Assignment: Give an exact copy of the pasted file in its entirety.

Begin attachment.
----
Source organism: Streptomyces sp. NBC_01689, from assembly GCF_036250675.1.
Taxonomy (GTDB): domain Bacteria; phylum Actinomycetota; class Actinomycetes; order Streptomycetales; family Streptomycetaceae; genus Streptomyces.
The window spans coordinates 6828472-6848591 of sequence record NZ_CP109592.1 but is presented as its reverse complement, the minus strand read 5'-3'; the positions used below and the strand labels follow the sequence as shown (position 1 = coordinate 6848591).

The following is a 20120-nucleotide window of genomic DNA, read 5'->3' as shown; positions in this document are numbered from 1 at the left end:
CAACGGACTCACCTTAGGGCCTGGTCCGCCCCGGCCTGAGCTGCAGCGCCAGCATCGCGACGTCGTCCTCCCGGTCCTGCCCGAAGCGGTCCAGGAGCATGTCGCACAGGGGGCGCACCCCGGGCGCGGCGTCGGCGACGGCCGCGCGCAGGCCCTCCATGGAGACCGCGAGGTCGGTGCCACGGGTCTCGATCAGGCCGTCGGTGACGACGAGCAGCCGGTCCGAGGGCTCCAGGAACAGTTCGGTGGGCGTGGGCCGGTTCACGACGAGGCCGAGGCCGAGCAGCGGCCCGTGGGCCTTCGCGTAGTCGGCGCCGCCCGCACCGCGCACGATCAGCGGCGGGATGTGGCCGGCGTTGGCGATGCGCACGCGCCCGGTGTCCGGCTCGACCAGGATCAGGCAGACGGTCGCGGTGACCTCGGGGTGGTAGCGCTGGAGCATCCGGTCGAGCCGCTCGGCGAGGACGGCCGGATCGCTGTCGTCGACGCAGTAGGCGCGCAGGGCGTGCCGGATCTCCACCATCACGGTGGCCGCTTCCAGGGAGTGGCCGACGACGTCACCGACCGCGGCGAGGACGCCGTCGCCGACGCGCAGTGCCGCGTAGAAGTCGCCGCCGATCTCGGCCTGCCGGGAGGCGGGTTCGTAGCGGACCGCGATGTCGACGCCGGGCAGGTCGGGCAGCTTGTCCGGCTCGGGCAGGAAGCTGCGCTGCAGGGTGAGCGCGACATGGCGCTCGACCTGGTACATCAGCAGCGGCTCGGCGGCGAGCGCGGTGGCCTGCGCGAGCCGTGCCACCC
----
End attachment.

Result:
Source organism: Streptomyces sp. NBC_01689, from assembly GCF_036250675.1.
Taxonomy (GTDB): domain Bacteria; phylum Actinomycetota; class Actinomycetes; order Streptomycetales; family Streptomycetaceae; genus Streptomyces.
The window spans coordinates 6828472-6848591 of sequence record NZ_CP109592.1 but is presented as its reverse complement, the minus strand read 5'-3'; the positions used below and the strand labels follow the sequence as shown (position 1 = coordinate 6848591).

The following is a 20120-nucleotide window of genomic DNA, read 5'->3' as shown; positions in this document are numbered from 1 at the left end:
CAACGGACTCACCTTAGGGCCTGGTCCGCCCCGGCCTGAGCTGCAGCGCCAGCATCGCGACGTCGTCCTCCCGGTCCTGCCCGAAGCGGTCCAGGAGCATGTCGCACAGGGGGCGCACCCCGGGCGCGGCGTCGGCGACGGCCGCGCGCAGGCCCTCCATGGAGACCGCGAGGTCGGTGCCACGGGTCTCGATCAGGCCGTCGGTGACGACGAGCAGCCGGTCCGAGGGCTCCAGGAACAGTTCGGTGGGCGTGGGCCGGTTCACGACGAGGCCGAGGCCGAGCAGCGGCCCGTGGGCCTTCGCGTAGTCGGCGCCGCCCGCACCGCGCACGATCAGCGGCGGGATGTGGCCGGCGTTGGCGATGCGCACGCGCCCGGTGTCCGGCTCGACCAGGATCAGGCAGACGGTCGCGGTGACCTCGGGGTGGTAGCGCTGGAGCATCCGGTCGAGCCGCTCGGCGAGGACGGCCGGATCGCTGTCGTCGACGCAGTAGGCGCGCAGGGCGTGCCGGATCTCCACCATCACGGTGGCCGCTTCCAGGGAGTGGCCGACGACGTCACCGACCGCGGCGAGGACGCCGTCGCCGACGCGCAGTGCCGCGTAGAAGTCGCCGCCGATCTCGGCCTGCCGGGAGGCGGGTTCGTAGCGGACCGCGATGTCGACGCCGGGCAGGTCGGGCAGCTTGTCCGGCTCGGGCAGGAAGCTGCGCTGCAGGGTGAGCGCGACATGGCGCTCGACCTGGTACATCAGCAGCGGCTCGGCGGCGAGCGCGGTGGCCTGCGCGAGCCGTGCCACCC